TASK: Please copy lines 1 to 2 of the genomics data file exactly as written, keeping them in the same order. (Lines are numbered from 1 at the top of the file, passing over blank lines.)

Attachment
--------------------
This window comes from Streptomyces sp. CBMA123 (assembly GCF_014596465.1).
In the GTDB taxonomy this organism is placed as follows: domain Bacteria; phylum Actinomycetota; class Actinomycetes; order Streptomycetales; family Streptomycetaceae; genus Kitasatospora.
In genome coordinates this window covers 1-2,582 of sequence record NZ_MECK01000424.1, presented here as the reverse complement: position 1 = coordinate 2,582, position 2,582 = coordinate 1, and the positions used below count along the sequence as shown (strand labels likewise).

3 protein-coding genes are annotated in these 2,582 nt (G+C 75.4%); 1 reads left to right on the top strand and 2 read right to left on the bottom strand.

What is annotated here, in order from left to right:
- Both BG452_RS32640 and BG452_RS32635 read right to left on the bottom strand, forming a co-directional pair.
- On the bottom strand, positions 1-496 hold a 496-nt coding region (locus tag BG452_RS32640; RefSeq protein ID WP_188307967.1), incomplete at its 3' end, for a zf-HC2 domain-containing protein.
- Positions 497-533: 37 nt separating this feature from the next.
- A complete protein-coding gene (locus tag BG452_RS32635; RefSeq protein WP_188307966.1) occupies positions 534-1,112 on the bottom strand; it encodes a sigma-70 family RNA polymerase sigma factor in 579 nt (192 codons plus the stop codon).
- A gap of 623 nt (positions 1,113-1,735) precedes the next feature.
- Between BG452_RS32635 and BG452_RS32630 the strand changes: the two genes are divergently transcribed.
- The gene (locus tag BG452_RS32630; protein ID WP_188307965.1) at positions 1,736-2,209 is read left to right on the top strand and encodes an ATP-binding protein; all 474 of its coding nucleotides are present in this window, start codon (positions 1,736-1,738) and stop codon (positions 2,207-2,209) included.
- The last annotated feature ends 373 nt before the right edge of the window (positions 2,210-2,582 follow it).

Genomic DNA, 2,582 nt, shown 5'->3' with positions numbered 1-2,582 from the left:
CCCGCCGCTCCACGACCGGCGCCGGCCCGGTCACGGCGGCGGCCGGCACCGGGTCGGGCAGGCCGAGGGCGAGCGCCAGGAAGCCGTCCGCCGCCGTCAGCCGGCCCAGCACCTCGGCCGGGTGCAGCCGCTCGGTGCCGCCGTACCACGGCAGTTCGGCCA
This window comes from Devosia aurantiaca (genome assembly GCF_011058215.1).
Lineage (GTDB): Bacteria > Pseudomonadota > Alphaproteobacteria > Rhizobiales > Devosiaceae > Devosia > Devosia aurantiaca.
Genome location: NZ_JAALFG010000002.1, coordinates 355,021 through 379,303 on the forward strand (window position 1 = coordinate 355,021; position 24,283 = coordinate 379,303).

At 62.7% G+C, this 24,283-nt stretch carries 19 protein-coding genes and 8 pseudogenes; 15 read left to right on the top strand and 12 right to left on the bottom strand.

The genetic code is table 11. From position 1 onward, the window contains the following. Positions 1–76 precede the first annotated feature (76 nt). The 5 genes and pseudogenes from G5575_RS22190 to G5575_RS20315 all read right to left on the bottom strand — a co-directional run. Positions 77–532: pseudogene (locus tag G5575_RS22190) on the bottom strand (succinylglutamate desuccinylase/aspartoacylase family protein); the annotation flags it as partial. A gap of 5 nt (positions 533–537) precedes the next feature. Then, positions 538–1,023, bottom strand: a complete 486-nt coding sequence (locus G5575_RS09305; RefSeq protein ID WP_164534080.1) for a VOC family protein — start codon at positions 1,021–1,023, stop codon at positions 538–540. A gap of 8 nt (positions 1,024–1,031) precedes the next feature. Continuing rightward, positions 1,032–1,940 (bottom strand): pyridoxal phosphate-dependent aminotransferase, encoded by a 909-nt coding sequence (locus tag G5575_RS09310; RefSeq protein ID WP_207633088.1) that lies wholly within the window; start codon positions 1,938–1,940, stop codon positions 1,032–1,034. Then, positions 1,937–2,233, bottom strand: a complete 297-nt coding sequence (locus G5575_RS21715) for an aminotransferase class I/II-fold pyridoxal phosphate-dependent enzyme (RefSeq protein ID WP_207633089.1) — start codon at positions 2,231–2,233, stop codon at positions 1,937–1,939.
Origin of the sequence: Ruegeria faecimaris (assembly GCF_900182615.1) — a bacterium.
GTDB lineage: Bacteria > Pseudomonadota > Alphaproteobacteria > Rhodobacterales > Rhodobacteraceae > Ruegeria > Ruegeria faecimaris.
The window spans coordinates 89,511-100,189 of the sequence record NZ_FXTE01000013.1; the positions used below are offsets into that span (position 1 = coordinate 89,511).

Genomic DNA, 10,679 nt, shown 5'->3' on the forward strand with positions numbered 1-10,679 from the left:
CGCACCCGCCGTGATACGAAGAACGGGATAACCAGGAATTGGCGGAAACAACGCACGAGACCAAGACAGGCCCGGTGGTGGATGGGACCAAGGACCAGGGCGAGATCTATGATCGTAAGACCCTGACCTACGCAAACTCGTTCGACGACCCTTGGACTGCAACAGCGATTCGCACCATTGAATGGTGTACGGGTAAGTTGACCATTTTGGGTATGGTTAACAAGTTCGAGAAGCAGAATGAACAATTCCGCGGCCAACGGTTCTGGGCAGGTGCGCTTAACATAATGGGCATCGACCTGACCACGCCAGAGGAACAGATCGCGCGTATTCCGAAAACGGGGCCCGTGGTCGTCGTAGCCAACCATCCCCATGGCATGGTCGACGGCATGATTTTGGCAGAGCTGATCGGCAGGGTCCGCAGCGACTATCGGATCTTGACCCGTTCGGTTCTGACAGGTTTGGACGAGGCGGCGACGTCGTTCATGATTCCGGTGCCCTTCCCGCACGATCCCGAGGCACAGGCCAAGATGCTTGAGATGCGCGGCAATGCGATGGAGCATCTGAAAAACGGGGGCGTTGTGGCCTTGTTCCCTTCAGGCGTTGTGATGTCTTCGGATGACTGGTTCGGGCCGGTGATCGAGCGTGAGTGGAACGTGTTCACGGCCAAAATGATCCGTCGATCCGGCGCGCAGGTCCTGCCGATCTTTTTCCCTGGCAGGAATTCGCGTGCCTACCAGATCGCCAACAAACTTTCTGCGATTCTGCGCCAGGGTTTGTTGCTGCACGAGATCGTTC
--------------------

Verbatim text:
This window comes from Streptomyces sp. CBMA123 (assembly GCF_014596465.1).
In the GTDB taxonomy this organism is placed as follows: domain Bacteria; phylum Actinomycetota; class Actinomycetes; order Streptomycetales; family Streptomycetaceae; genus Kitasatospora.